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  • Amy Michele

What Matters Most?


"Love people and use things, because the opposite never works." Joshua Fields Millburn

The vast majority of us have at some point had some variation following question posed to us: "If you were stranded on a deserted island, what three things would like to have?". Typically, we chose items of comfort or tools that we think would aide in escape. I have experienced a different, but similar question, "if you were in fire, what would you grab?" In this circumstance, more people seem to think of the sentimental. Hurricane Irma gave me another view that in some ways combines both thought patterns above. While I did not completely evacuate my home, I did have to pause and give thought to what I really needed to protect, what was irreplaceable, what was truly important to me.


My first thoughts were the people in my life who mean the most to me. I was fortunate to hear from all my family and close friends and knew where they would be and that they had appropriate plans in place. A very close second concern was the safety and comfort of my pet. I knew she would be scared and I needed to plan around making her feel secure. My husband, dog and I did leave our house shuttered to spend the day of the storm's direct impact assisting a neighbor. As I considered what I wanted to have with me "just in case" the impact of the storm was devastating, only a very few items came to mind. My wedding rings and those belonging to my grand and great-grand mothers were on my hands. I gathered the cash I had in my home, my passport and a few other vital pieces of paperwork and my cell phone simply to stay in contact with the people in my life. Other than those items, I did select some things for comfort spending the day outside of my home. I packed this bag the night before just expecting to continue to think of other important or irreplaceable things that I would need to add. However, there were no other treasures added to my bag. Nothing else priceless or irreplaceable to cart next door. It was refreshing evidence to me that the things that truly mattered were right in front of me or carried in my heart. The physical manifestations of my life were only things that could be replaced.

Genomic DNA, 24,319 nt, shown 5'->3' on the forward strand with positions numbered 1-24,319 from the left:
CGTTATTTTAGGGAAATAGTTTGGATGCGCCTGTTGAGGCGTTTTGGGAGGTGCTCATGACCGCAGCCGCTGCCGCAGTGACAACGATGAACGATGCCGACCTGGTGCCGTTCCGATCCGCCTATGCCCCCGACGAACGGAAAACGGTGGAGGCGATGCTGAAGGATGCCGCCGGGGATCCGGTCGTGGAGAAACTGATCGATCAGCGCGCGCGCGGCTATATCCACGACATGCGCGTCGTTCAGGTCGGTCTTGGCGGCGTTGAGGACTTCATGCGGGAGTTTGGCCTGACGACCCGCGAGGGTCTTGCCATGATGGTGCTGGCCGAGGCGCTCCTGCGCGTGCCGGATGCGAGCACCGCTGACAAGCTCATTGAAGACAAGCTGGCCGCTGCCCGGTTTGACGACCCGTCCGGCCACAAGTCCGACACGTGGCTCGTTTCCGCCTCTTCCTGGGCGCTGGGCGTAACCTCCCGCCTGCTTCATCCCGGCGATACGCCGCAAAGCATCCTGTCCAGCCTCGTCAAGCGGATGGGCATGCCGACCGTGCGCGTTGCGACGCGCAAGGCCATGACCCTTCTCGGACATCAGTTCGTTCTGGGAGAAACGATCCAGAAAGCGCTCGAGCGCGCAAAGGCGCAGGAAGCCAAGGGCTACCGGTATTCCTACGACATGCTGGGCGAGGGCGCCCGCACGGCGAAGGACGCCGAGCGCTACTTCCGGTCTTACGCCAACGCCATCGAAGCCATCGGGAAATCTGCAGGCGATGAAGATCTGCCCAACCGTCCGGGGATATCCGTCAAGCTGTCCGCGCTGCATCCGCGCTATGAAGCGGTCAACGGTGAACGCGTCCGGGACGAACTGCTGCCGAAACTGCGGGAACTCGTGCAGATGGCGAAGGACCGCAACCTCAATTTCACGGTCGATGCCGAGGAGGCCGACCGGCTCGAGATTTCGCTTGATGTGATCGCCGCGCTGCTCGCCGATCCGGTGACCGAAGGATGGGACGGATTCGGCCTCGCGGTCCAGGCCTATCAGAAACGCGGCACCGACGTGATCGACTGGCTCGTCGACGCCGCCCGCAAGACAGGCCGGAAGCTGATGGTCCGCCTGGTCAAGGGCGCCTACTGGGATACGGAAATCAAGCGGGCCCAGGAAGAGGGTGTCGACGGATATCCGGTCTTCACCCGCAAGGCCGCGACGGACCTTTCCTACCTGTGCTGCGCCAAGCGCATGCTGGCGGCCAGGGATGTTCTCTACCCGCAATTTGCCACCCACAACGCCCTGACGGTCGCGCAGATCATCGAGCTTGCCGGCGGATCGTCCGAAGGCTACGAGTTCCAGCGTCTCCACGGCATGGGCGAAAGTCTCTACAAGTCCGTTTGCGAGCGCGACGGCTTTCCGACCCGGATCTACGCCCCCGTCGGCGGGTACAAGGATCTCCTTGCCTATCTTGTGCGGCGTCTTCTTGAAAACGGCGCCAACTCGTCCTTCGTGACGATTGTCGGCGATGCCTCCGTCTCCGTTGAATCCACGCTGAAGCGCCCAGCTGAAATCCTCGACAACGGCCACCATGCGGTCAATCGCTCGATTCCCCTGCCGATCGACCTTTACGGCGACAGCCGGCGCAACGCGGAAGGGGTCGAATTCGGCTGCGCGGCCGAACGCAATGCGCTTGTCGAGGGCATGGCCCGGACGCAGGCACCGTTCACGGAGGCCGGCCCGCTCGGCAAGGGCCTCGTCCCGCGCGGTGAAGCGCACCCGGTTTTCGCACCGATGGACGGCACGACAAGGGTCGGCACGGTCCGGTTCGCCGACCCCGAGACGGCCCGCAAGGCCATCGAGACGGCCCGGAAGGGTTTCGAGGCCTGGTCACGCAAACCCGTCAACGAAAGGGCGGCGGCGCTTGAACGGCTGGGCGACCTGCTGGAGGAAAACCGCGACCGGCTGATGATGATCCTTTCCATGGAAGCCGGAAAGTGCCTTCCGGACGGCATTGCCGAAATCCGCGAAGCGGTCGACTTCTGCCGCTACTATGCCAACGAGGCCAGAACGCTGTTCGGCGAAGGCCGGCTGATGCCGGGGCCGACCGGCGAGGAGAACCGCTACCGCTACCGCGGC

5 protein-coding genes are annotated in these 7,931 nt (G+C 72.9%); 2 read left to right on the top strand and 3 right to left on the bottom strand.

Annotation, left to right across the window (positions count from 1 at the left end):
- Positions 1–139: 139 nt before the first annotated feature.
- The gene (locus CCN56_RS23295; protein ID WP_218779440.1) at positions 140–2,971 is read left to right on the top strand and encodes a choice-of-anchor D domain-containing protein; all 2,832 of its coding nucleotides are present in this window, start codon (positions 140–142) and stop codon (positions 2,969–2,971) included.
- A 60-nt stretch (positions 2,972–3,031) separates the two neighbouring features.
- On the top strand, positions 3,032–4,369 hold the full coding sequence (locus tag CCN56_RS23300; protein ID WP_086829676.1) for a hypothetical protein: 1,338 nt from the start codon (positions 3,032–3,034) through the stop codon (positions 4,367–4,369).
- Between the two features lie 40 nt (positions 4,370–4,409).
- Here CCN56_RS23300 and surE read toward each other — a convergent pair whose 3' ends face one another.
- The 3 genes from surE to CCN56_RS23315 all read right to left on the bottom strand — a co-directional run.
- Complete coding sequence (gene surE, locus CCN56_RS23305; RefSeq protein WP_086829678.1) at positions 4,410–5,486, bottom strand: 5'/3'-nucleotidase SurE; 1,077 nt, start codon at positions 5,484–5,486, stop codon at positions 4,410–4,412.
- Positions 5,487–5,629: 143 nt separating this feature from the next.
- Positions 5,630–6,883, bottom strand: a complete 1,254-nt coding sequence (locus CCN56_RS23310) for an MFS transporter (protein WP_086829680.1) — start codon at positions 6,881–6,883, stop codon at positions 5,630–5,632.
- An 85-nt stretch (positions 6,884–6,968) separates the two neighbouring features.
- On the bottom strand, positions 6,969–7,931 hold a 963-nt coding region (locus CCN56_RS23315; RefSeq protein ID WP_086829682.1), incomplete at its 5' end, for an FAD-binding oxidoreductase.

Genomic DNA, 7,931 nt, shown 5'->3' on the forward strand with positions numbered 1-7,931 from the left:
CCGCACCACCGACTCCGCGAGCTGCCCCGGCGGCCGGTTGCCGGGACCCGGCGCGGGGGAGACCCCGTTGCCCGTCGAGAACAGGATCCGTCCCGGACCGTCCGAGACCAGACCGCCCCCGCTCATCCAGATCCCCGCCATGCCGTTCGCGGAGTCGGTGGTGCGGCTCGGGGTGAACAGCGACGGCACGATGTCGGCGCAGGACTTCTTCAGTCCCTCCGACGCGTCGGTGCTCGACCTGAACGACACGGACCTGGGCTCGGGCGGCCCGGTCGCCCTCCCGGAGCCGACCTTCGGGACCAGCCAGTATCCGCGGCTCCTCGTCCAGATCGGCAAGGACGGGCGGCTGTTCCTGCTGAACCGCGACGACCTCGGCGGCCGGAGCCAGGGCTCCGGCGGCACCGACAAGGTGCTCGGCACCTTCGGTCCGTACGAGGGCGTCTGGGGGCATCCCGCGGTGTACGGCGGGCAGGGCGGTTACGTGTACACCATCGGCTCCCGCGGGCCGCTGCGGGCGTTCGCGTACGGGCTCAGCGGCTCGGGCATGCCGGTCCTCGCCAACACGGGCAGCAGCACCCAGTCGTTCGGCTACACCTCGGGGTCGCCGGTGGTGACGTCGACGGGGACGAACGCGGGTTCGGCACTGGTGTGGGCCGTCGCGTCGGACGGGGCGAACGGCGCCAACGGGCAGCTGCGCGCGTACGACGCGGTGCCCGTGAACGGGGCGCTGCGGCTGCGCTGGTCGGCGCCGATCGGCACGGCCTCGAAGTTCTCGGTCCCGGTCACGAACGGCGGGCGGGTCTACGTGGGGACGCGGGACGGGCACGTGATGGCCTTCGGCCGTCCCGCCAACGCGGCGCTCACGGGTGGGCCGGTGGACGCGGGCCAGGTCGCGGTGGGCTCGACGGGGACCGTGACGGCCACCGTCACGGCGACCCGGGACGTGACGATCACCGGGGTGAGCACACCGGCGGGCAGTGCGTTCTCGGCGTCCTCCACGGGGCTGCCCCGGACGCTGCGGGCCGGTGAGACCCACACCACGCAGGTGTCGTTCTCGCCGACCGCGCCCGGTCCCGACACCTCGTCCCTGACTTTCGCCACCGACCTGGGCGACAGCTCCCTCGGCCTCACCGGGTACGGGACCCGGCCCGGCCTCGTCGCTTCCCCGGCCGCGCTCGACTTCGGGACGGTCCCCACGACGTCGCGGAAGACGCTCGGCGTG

As the storms impact's were cleared away and life slowly came back around to our new normal, I further reflected upon the stuff in my life and took another long look at what I was keeping and maintaining that was not truly necessary. I removed a substantial number of things that I had just been putting off making a decision about. I recognized the difference between literal and perceived value of the collectibles or memories to which I was clinging. And I released those items that did not truly add value to every day of my life to a better use by someone else.

Hurricane Irma brought back to mind the "fire" question from above and an experience I had over 10 years ago in a much less mindful (ie mindless) stage of life. I was staying alone in a hotel when a fire alarm went off somewhere in the building late in the evening. Instead of grabbing just my purse and robe and heading straight out of the building, I delayed throwing clothes I had recently acquired and what I am sure I thought were precious things into a large bag. I then had to make my way slowly down the staircase and out into the parking lot. I am sure I made quite a site struggling to drag this large bag behind me as others hurried to pass. Fortunately the fire was simply an item burning on a stove and was quickly dealt with. Shortly after settling my treasures into my rental car, I was told to drag myself and my "valuables" back into the building. How foolish I was in that moment and fortunate that my delay did not cost me dearly. While my poor choices that evening are embarrassing to remember, at least I can see where I have grown and how my intentions to be more mindful have brought me to a more mature mindset. By eliminating so much of what is unimportant, it is easy now for me to zero in on what matters most in my life.